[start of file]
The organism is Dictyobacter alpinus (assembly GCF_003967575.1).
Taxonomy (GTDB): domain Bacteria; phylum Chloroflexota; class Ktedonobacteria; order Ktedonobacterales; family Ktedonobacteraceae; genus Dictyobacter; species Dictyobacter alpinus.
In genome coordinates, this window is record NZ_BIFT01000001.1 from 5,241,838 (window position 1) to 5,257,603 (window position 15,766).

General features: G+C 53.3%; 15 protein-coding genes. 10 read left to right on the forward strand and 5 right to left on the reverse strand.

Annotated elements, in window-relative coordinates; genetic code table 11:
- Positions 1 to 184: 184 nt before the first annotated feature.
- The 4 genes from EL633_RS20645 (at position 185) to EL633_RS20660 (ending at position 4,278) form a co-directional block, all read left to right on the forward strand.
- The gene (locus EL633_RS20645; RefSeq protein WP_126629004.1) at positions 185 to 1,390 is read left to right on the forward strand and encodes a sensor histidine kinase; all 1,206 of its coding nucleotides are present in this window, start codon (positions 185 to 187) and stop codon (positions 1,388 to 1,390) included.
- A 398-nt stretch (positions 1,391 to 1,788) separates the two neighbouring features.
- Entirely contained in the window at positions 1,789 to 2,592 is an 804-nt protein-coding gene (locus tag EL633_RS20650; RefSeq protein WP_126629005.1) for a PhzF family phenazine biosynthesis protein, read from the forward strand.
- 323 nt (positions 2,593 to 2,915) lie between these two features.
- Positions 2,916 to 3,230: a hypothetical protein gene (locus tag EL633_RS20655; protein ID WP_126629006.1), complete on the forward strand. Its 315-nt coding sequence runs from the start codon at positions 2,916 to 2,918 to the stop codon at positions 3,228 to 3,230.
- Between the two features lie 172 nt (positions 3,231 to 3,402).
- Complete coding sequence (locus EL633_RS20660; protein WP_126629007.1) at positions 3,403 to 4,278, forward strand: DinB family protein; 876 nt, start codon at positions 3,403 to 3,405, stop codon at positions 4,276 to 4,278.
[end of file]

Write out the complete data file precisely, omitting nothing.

The organism is Dictyobacter alpinus (assembly GCF_003967575.1).
Taxonomy (GTDB): domain Bacteria; phylum Chloroflexota; class Ktedonobacteria; order Ktedonobacterales; family Ktedonobacteraceae; genus Dictyobacter; species Dictyobacter alpinus.
In genome coordinates, this window is record NZ_BIFT01000001.1 from 5,241,838 (window position 1) to 5,257,603 (window position 15,766).

General features: G+C 53.3%; 15 protein-coding genes. 10 read left to right on the forward strand and 5 right to left on the reverse strand.

Annotated elements, in window-relative coordinates; genetic code table 11:
- Positions 1 to 184: 184 nt before the first annotated feature.
- The 4 genes from EL633_RS20645 (at position 185) to EL633_RS20660 (ending at position 4,278) form a co-directional block, all read left to right on the forward strand.
- The gene (locus EL633_RS20645; RefSeq protein WP_126629004.1) at positions 185 to 1,390 is read left to right on the forward strand and encodes a sensor histidine kinase; all 1,206 of its coding nucleotides are present in this window, start codon (positions 185 to 187) and stop codon (positions 1,388 to 1,390) included.
- A 398-nt stretch (positions 1,391 to 1,788) separates the two neighbouring features.
- Entirely contained in the window at positions 1,789 to 2,592 is an 804-nt protein-coding gene (locus tag EL633_RS20650; RefSeq protein WP_126629005.1) for a PhzF family phenazine biosynthesis protein, read from the forward strand.
- 323 nt (positions 2,593 to 2,915) lie between these two features.
- Positions 2,916 to 3,230: a hypothetical protein gene (locus tag EL633_RS20655; protein ID WP_126629006.1), complete on the forward strand. Its 315-nt coding sequence runs from the start codon at positions 2,916 to 2,918 to the stop codon at positions 3,228 to 3,230.
- Between the two features lie 172 nt (positions 3,231 to 3,402).
- Complete coding sequence (locus EL633_RS20660; protein WP_126629007.1) at positions 3,403 to 4,278, forward strand: DinB family protein; 876 nt, start codon at positions 3,403 to 3,405, stop codon at positions 4,276 to 4,278.